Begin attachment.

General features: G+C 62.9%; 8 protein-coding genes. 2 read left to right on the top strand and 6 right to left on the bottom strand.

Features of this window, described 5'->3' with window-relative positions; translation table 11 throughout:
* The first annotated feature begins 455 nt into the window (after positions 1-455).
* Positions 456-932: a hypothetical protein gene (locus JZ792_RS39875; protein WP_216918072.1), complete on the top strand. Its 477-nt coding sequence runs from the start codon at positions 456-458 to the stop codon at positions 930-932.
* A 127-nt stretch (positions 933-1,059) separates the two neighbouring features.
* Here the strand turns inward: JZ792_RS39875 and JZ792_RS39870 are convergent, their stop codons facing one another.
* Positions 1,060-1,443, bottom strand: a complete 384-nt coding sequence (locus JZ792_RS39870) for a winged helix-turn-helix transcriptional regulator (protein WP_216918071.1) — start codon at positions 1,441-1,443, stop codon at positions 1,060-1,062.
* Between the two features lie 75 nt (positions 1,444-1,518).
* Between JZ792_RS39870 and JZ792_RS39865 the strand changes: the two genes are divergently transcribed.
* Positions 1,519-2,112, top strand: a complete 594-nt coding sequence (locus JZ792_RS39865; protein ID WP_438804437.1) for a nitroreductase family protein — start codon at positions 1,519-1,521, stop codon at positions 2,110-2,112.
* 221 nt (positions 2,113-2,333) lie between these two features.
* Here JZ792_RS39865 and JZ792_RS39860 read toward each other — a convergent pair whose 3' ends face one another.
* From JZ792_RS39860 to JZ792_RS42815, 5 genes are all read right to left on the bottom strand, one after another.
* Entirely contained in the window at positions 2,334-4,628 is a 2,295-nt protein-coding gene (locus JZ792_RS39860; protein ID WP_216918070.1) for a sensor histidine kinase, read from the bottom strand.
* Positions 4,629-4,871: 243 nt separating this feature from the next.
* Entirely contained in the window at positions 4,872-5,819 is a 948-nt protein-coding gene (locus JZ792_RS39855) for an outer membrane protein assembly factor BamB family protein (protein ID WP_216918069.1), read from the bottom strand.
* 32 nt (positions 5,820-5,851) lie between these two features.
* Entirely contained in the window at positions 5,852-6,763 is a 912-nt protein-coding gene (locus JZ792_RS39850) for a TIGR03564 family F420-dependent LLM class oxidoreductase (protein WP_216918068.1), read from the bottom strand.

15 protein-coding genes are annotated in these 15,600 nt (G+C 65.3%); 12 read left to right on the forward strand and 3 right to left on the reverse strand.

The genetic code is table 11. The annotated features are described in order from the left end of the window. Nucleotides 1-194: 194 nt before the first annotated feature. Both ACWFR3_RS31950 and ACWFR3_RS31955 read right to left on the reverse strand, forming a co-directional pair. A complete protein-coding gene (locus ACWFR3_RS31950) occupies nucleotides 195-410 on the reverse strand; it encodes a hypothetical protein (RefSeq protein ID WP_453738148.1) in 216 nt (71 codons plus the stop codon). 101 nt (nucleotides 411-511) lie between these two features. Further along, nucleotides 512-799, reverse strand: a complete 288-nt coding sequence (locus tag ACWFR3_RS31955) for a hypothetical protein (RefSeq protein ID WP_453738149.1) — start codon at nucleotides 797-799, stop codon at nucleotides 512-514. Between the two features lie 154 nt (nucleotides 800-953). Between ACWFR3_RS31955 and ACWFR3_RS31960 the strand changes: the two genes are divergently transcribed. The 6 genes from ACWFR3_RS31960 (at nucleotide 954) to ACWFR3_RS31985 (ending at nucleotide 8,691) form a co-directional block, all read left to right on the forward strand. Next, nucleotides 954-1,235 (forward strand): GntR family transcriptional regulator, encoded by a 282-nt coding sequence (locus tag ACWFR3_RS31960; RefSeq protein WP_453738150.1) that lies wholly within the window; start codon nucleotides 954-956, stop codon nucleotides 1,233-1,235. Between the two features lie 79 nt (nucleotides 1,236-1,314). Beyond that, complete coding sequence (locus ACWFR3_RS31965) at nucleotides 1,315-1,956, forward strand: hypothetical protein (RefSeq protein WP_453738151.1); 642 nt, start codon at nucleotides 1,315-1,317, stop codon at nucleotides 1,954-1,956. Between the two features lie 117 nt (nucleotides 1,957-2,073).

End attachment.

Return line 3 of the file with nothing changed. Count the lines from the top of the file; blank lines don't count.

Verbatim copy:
* The first annotated feature begins 455 nt into the window (after positions 1-455).